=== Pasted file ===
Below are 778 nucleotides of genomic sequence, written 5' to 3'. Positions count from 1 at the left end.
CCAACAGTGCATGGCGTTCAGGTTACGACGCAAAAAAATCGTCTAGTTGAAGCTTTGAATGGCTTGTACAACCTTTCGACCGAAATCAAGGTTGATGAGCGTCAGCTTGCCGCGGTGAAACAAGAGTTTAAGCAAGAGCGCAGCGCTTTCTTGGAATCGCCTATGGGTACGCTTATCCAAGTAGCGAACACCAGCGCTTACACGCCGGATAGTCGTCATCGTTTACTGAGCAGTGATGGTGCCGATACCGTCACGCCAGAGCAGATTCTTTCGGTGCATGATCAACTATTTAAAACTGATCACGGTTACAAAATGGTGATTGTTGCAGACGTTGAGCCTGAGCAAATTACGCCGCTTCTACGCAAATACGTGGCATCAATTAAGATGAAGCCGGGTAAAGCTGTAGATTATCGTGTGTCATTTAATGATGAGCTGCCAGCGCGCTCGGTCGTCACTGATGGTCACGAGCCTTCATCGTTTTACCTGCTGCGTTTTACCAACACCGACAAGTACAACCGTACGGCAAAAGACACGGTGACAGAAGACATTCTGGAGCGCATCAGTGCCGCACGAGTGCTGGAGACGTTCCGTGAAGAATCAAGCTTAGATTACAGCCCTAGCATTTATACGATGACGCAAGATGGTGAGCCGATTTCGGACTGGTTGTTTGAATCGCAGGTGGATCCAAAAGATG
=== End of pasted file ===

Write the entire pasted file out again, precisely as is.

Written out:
Below are 778 nucleotides of genomic sequence, written 5' to 3'. Positions count from 1 at the left end.
CCAACAGTGCATGGCGTTCAGGTTACGACGCAAAAAAATCGTCTAGTTGAAGCTTTGAATGGCTTGTACAACCTTTCGACCGAAATCAAGGTTGATGAGCGTCAGCTTGCCGCGGTGAAACAAGAGTTTAAGCAAGAGCGCAGCGCTTTCTTGGAATCGCCTATGGGTACGCTTATCCAAGTAGCGAACACCAGCGCTTACACGCCGGATAGTCGTCATCGTTTACTGAGCAGTGATGGTGCCGATACCGTCACGCCAGAGCAGATTCTTTCGGTGCATGATCAACTATTTAAAACTGATCACGGTTACAAAATGGTGATTGTTGCAGACGTTGAGCCTGAGCAAATTACGCCGCTTCTACGCAAATACGTGGCATCAATTAAGATGAAGCCGGGTAAAGCTGTAGATTATCGTGTGTCATTTAATGATGAGCTGCCAGCGCGCTCGGTCGTCACTGATGGTCACGAGCCTTCATCGTTTTACCTGCTGCGTTTTACCAACACCGACAAGTACAACCGTACGGCAAAAGACACGGTGACAGAAGACATTCTGGAGCGCATCAGTGCCGCACGAGTGCTGGAGACGTTCCGTGAAGAATCAAGCTTAGATTACAGCCCTAGCATTTATACGATGACGCAAGATGGTGAGCCGATTTCGGACTGGTTGTTTGAATCGCAGGTGGATCCAAAAGATG